If your child has federal loans and later dies, the government will discharge the debt. If you have a parent PLUS Loan and either you or your child passes away, the loans are also eliminated. If your child becomes permanently disabled and can no longer work, they can get their loans forgiven through Total and Permanent Disability Discharge.

Private loans are different. Some lenders discharge loans in the case of death or disability, but not every lender offers this. There have been horror stories about parents who have lost a child, yet are still responsible for the student loans. Make sure you understand the lender’s rules before taking out or co-signing a private loan.

6. Prioritize Yourself

Though supporting your children through school is a wonderful gift to offer, take a hard look at your finances first. If you have other forms of debt or your retirement savings are too small, prioritize your own finances.

Your children can get grants, scholarships and work part-time in school to pay for college. If they struggle to repay their federal student loans, there are a wealth of plans and programs to help them get back on track.

The same is not true when it comes to credit card debt, personal loans or retirement. If you fall behind on payments or don’t save enough before you stop working, there are few places you can turn for help. Ensure you are in a secure financial position before taking on more debt for your child.

Know Your Funding Options

Before signing loan paperwork, make sure you know exactly what you’re getting into. Student loans can be complicated, and if you’re not careful, you could be on the hook for thousands in debt. Work with your children to ensure you understand all your options and obligations as you prepare to send them off to college.

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Moving to One of These 9 States Could Save You Thousands

Should you move to one of the nine states with no income tax? Here's how to decide.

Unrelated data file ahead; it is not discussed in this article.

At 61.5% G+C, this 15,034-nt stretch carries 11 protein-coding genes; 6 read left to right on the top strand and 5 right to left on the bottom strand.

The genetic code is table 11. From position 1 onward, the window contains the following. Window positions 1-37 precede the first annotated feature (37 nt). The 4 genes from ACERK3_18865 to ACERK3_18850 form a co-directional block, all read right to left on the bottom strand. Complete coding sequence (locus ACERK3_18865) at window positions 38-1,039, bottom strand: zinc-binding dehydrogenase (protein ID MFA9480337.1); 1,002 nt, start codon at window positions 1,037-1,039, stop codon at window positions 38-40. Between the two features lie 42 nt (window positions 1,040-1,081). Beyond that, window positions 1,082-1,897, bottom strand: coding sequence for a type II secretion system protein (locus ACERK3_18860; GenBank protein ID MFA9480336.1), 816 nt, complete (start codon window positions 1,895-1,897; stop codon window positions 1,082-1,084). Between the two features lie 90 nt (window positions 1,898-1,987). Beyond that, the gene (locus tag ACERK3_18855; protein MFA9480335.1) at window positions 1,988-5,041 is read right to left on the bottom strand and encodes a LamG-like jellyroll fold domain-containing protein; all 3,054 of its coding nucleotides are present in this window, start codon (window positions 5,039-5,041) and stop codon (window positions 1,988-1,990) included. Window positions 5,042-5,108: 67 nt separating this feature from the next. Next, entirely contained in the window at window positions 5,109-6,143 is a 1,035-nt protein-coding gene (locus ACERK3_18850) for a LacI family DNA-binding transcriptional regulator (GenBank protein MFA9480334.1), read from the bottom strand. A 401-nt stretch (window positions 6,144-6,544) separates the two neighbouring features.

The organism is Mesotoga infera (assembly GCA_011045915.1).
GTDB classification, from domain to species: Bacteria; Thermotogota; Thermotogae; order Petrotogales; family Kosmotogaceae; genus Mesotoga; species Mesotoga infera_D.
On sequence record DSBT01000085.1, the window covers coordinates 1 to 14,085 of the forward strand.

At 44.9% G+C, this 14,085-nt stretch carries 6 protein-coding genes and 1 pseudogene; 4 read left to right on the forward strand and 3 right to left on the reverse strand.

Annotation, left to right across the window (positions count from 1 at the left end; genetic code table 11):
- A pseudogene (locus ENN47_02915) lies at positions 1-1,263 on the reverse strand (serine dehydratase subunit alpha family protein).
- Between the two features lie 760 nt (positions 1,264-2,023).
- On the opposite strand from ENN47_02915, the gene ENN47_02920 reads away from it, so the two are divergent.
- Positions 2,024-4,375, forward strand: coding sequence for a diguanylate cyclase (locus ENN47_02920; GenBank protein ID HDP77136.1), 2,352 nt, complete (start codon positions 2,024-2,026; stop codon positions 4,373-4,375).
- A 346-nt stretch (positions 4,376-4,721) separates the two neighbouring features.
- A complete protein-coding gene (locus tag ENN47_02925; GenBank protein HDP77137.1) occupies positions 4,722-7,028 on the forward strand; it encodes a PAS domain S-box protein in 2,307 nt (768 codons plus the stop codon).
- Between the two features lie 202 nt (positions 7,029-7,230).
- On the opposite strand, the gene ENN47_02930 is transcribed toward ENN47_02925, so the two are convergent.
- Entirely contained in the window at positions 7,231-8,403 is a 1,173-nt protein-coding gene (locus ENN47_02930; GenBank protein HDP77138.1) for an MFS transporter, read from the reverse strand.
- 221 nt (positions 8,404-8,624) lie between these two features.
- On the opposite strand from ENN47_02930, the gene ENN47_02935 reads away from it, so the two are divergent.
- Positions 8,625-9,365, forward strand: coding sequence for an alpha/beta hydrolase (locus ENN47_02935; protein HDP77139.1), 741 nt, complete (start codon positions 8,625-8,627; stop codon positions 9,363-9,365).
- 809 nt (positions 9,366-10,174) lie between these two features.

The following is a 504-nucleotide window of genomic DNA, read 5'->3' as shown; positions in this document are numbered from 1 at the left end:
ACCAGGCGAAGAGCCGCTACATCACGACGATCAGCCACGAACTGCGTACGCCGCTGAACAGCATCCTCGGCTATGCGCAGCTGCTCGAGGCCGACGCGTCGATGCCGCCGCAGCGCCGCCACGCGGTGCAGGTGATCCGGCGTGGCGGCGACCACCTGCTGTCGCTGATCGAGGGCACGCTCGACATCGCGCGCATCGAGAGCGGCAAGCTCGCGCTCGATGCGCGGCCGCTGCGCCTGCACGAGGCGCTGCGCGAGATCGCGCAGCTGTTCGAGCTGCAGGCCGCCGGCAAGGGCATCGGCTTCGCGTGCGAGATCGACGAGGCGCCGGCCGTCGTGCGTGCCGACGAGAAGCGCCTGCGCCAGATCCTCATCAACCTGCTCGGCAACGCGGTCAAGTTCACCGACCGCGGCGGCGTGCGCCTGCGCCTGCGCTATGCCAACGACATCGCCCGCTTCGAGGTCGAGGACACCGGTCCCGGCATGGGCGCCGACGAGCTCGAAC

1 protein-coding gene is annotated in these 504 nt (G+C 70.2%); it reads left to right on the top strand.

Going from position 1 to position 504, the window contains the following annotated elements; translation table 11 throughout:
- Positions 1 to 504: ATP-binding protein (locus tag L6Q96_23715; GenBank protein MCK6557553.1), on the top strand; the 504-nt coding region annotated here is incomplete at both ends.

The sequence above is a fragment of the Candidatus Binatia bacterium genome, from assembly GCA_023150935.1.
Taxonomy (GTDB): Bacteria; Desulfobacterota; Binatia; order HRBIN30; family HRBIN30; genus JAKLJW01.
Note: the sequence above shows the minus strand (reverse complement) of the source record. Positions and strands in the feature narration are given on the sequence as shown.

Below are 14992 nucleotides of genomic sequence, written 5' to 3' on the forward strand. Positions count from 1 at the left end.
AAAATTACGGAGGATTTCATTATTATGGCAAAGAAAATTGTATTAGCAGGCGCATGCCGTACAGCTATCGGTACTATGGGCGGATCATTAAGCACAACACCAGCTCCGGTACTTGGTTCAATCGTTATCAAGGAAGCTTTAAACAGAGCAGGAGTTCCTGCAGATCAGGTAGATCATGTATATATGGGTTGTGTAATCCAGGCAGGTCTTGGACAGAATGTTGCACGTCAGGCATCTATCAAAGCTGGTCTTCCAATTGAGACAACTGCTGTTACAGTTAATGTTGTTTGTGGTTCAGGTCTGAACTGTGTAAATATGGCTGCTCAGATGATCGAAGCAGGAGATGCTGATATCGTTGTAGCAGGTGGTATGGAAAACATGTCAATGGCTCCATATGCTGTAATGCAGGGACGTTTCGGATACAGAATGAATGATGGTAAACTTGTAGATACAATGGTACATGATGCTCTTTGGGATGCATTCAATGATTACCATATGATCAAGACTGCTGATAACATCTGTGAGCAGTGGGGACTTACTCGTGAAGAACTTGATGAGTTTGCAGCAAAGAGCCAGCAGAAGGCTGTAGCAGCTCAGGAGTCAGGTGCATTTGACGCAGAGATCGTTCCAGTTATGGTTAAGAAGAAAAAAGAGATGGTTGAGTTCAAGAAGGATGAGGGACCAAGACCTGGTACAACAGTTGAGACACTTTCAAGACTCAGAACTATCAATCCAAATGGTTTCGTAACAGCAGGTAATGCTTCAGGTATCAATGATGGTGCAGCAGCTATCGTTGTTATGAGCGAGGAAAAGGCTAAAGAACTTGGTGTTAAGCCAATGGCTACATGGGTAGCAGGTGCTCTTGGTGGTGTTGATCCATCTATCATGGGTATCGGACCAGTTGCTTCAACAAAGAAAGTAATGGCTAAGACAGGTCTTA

Each year, taxpayers pay trillions in income taxes. In fact, the government collected approximately $3 trillion last year. If you’re like most taxpayers, you owe both federal and state taxes, which means an even bigger chunk of your paycheck goes to the government.

When you’re carrying debt — whether it’s student loans or a credit card balance — it can be frustrating to see so much of your hard-earned money leave your hands. That’s why many people consider moving somewhere with no state income tax.

According to a new study by Student Loan Hero, taxpayers could save an average of $1,977 a year by moving to a state with no income tax. But before you pack your bags, find out what factors you should keep in mind.

States Without Income Taxes

States that collect income taxes use them to fund essential programs and services for residents. More than 50% of state tax revenues go toward education and healthcare initiatives, such as Medicaid. State agencies also use collected income taxes to pay for services, including transportation and law enforcement.

Residents in most of the country must pay federal and state income taxes. However, nine states don’t levy any state income tax: Alaska, Florida, Nevada, New Hampshire, South Dakota, Tennessee, Texas, Washington and Wyoming. Because you don’t have to pay state taxes, you can get a significant yearly savings.

How Much Could You Save?

How much you could save by moving to a state with no income tax depends on your income bracket and where you live now. For example, Oregon workers have a state income tax of 7.75%, the highest rate of any state in the country. Someone earning the median salary in the state — $49,710 — would pay $3,851 in addition to their federal taxes.

Moving to another state to save that kind of cash can be tempting. So tempting, in fact, that 30% of survey respondents would move to a state with no income tax to save money. Moreover, 38% of respondents said they’d use their tax savings to accelerate their student loan debt repayment. (To see how student loans are impacting your credit, check out your free credit report snapshot on Credit.com..)